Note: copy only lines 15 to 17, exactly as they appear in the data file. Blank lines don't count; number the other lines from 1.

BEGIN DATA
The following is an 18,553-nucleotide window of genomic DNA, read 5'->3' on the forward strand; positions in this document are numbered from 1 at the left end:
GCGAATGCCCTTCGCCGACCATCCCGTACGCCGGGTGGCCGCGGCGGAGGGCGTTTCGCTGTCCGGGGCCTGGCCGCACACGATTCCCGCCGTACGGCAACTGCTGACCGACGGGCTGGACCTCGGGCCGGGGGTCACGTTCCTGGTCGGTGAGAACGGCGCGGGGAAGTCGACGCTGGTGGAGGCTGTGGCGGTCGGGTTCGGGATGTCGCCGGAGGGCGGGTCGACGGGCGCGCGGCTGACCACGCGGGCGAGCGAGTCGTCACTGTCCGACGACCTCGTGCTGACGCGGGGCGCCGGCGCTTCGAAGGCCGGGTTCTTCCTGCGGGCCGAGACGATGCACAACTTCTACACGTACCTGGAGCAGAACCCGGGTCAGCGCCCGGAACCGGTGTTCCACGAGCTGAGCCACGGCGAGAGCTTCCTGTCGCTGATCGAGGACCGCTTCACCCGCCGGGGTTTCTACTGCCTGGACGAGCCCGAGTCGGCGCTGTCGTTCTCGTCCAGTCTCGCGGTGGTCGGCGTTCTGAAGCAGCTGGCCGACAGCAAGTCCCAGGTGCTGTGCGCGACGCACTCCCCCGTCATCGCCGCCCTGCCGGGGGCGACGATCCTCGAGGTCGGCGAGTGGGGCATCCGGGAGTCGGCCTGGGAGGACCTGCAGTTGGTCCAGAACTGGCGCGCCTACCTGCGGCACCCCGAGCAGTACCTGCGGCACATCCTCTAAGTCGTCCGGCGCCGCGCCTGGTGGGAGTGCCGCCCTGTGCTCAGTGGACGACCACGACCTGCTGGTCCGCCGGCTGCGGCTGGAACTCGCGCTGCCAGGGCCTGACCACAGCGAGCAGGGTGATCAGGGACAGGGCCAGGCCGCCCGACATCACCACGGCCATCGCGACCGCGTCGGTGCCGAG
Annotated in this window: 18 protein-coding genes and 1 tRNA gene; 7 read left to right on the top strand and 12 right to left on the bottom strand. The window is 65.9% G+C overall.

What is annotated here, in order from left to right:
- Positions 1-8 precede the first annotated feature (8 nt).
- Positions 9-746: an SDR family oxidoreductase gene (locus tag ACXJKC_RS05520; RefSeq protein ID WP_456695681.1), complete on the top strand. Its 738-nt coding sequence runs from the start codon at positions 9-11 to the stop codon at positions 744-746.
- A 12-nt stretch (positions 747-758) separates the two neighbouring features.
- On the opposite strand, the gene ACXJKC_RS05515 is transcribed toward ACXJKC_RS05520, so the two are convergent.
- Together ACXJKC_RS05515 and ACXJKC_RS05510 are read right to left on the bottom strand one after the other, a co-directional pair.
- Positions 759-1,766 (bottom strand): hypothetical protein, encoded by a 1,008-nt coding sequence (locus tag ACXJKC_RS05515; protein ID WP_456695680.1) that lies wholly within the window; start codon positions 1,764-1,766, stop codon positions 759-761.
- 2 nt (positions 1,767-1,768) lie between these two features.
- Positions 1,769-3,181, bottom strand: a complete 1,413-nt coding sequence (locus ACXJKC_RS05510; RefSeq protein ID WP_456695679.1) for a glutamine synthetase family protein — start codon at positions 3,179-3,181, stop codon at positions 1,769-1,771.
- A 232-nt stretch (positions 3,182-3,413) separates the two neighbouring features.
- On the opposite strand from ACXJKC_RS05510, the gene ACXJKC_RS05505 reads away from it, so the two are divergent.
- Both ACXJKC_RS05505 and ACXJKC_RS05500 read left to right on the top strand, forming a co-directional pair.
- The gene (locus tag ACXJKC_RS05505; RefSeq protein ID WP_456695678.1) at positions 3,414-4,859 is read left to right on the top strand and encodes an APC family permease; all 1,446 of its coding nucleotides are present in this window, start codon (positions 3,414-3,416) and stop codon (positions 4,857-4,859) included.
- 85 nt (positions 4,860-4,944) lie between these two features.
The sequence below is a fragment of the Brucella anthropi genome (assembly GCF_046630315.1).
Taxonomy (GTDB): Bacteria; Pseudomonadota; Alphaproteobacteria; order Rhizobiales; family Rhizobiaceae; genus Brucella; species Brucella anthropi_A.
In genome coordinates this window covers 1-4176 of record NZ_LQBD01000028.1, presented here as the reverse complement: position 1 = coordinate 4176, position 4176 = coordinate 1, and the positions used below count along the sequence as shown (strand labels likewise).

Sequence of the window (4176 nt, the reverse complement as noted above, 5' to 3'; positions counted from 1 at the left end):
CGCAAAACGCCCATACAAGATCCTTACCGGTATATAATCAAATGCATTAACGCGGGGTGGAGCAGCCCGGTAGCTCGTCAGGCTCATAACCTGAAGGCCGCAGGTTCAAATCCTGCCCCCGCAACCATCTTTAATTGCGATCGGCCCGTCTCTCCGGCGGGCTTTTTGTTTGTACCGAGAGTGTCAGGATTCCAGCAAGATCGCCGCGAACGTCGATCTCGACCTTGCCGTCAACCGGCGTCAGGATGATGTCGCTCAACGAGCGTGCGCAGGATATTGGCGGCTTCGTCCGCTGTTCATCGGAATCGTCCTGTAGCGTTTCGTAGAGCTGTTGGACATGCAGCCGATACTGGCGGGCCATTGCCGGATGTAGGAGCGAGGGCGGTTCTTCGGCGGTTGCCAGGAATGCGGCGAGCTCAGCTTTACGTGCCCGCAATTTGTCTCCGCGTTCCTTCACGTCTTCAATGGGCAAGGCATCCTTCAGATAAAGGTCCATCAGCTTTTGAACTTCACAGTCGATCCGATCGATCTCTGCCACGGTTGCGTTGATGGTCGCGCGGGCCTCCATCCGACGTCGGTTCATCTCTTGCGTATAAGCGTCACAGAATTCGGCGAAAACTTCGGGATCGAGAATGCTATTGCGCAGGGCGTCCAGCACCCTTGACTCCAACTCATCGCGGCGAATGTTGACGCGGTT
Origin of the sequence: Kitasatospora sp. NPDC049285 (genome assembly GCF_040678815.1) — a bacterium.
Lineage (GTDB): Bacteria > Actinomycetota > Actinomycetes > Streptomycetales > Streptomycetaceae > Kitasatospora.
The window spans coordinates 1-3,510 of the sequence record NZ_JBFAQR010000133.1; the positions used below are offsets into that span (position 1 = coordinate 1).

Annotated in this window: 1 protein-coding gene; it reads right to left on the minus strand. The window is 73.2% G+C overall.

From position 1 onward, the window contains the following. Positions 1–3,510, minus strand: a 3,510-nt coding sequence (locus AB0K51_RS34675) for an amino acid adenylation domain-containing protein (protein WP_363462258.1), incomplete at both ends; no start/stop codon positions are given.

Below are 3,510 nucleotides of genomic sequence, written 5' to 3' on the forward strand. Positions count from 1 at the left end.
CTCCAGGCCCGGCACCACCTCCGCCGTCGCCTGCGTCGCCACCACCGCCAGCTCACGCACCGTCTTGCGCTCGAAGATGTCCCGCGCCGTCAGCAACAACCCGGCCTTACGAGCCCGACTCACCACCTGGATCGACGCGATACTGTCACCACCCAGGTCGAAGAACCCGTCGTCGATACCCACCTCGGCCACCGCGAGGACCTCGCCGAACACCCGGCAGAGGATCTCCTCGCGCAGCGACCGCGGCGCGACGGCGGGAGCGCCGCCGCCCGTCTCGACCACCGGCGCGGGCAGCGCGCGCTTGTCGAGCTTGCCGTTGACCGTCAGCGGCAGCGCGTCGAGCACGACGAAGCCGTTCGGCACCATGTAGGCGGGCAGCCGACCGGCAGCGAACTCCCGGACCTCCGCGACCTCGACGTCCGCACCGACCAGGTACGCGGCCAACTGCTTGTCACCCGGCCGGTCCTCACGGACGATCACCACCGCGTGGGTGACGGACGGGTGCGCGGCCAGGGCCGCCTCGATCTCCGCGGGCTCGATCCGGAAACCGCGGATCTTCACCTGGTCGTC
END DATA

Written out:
- Both ACXJKC_RS05505 and ACXJKC_RS05500 read left to right on the top strand, forming a co-directional pair.
- The gene (locus tag ACXJKC_RS05505; RefSeq protein ID WP_456695678.1) at positions 3,414-4,859 is read left to right on the top strand and encodes an APC family permease; all 1,446 of its coding nucleotides are present in this window, start codon (positions 3,414-3,416) and stop codon (positions 4,857-4,859) included.
- 85 nt (positions 4,860-4,944) lie between these two features.